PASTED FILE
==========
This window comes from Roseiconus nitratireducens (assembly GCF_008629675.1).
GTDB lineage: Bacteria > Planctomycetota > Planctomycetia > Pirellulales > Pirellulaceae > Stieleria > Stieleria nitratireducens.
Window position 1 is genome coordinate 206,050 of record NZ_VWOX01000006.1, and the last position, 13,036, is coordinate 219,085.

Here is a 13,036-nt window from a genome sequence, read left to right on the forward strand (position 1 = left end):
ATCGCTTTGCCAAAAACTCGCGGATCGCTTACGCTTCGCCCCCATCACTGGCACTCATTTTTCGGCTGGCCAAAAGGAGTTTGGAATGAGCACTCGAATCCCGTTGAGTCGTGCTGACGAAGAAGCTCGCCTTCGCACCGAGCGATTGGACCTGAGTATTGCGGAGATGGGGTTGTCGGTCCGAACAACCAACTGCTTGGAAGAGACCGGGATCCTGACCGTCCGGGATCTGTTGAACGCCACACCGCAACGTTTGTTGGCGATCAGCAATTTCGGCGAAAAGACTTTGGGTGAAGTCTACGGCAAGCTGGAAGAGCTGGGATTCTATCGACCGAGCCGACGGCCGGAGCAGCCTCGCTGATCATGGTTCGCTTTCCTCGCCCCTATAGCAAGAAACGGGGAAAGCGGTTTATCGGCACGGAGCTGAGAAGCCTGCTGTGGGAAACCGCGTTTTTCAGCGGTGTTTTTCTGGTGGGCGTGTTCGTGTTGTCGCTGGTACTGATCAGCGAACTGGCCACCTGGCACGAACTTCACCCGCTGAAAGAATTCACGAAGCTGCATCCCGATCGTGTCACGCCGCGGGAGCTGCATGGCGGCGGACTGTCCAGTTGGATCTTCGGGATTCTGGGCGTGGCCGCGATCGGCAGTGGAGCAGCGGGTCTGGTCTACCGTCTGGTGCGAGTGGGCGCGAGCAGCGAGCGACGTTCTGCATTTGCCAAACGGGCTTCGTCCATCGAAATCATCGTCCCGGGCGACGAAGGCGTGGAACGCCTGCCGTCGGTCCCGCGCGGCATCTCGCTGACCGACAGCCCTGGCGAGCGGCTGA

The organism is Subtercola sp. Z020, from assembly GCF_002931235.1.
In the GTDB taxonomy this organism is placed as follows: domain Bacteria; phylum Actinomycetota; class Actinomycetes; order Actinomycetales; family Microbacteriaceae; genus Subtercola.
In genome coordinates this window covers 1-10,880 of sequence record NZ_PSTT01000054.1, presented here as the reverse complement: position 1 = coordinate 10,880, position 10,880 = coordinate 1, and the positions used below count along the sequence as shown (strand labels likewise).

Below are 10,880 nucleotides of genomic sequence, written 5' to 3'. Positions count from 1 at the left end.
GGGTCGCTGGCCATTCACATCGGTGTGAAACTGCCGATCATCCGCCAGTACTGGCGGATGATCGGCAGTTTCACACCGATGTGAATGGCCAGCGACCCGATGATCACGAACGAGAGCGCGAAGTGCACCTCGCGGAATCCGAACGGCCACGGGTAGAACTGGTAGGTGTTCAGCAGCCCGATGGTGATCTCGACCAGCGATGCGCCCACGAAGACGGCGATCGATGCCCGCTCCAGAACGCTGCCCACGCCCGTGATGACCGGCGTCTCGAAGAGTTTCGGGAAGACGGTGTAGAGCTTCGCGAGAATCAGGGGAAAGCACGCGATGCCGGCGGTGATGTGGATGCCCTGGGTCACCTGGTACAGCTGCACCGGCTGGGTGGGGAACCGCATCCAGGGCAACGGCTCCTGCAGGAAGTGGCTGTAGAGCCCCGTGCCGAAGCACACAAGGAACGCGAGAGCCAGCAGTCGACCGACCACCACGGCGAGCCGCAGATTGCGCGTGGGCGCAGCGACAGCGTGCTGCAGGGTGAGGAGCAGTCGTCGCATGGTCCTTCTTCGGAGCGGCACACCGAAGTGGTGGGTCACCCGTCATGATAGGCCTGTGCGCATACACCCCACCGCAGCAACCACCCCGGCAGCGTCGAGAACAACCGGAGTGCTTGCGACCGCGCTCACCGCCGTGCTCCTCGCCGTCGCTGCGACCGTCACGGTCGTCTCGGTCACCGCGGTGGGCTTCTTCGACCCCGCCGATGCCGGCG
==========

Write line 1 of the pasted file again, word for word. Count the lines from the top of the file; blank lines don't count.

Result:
This window comes from Roseiconus nitratireducens (assembly GCF_008629675.1).